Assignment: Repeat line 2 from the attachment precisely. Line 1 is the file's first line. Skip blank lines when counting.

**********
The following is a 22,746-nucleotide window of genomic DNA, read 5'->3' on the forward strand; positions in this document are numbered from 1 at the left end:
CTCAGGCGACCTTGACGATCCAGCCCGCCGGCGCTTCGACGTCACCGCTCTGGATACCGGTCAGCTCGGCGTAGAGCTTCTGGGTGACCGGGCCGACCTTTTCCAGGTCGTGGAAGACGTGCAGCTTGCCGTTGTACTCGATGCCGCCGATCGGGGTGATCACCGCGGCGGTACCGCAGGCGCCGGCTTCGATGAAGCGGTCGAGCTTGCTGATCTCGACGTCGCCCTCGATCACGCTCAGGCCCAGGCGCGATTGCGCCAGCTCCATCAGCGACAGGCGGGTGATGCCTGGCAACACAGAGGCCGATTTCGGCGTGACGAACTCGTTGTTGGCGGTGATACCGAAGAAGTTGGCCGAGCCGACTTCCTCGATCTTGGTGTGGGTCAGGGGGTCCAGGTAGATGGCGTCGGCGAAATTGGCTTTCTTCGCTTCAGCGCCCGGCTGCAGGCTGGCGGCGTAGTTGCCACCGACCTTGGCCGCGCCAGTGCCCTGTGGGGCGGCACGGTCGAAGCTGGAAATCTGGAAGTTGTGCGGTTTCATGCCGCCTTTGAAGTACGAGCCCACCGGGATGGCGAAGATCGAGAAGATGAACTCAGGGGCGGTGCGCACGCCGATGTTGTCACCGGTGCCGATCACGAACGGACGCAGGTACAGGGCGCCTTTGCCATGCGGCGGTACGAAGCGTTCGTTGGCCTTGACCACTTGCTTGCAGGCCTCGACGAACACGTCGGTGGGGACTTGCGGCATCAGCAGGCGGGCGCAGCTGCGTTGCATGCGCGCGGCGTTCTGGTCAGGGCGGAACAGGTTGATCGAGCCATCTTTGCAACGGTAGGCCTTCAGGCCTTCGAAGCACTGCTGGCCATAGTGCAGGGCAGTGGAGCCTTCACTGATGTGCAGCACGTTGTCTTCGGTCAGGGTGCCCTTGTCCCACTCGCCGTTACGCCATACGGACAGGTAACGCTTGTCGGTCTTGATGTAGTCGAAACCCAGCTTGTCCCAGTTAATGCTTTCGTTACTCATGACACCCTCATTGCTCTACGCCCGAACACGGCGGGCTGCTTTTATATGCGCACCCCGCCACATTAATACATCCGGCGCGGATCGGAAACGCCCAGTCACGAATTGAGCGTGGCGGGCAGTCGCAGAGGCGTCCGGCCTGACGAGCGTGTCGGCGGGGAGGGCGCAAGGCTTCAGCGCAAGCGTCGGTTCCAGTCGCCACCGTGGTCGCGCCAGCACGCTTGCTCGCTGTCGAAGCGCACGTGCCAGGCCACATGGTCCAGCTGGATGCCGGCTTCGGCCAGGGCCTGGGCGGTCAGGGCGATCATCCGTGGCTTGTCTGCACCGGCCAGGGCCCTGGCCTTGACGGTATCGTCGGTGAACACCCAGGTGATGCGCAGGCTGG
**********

CTCAGGCGACCTTGACGATCCAGCCCGCCGGCGCTTCGACGTCACCGCTCTGGATACCGGTCAGCTCGGCGTAGAGCTTCTGGGTGACCGGGCCGACCTTTTCCAGGTCGTGGAAGACGTGCAGCTTGCCGTTGTACTCGATGCCGCCGATCGGGGTGATCACCGCGGCGGTACCGCAGGCGCCGGCTTCGATGAAGCGGTCGAGCTTGCTGATCTCGACGTCGCCCTCGATCACGCTCAGGCCCAGGCGCGATTGCGCCAGCTCCATCAGCGACAGGCGGGTGATGCCTGGCAACACAGAGGCCGATTTCGGCGTGACGAACTCGTTGTTGGCGGTGATACCGAAGAAGTTGGCCGAGCCGACTTCCTCGATCTTGGTGTGGGTCAGGGGGTCCAGGTAGATGGCGTCGGCGAAATTGGCTTTCTTCGCTTCAGCGCCCGGCTGCAGGCTGGCGGCGTAGTTGCCACCGACCTTGGCCGCGCCAGTGCCCTGTGGGGCGGCACGGTCGAAGCTGGAAATCTGGAAGTTGTGCGGTTTCATGCCGCCTTTGAAGTACGAGCCCACCGGGATGGCGAAGATCGAGAAGATGAACTCAGGGGCGGTGCGCACGCCGATGTTGTCACCGGTGCCGATCACGAACGGACGCAGGTACAGGGCGCCTTTGCCATGCGGCGGTACGAAGCGTTCGTTGGCCTTGACCACTTGCTTGCAGGCCTCGACGAACACGTCGGTGGGGACTTGCGGCATCAGCAGGCGGGCGCAGCTGCGTTGCATGCGCGCGGCGTTCTGGTCAGGGCGGAACAGGTTGATCGAGCCATCTTTGCAACGGTAGGCCTTCAGGCCTTCGAAGCACTGCTGGCCATAGTGCAGGGCAGTGGAGCCTTCACTGATGTGCAGCACGTTGTCTTCGGTCAGGGTGCCCTTGTCCCACTCGCCGTTACGCCATACGGACAGGTAACGCTTGTCGGTCTTGATGTAGTCGAAACCCAGCTTGTCCCAGTTAATGCTTTCGTTACTCATGACACCCTCATTGCTCTACGCCCGAACACGGCGGGCTGCTTTTATATGCGCACCCCGCCACATTAATACATCCGGCGCGGATCGGAAACGCCCAGTCACGAATTGAGCGTGGCGGGCAGTCGCAGAGGCGTCCGGCCTGACGAGCGTGTCGGCGGGGAGGGCGCAAGGCTTCAGCGCAAGCGTCGGTTCCAGTCGCCACCGTGGTCGCGCCAGCACGCTTGCTCGCTGTCGAAGCGCACGTGCCAGGCCACATGGTCCAGCTGGATGCCGGCTTCGGCCAGGGCCTGGGCGGTCAGGGCGATCATCCGTGGCTTGTCTGCACCGGCCAGGGCCCTGGCCTTGACGGTATCGTCGGTGAACACCCAGGTGATGCGCAGGCTGG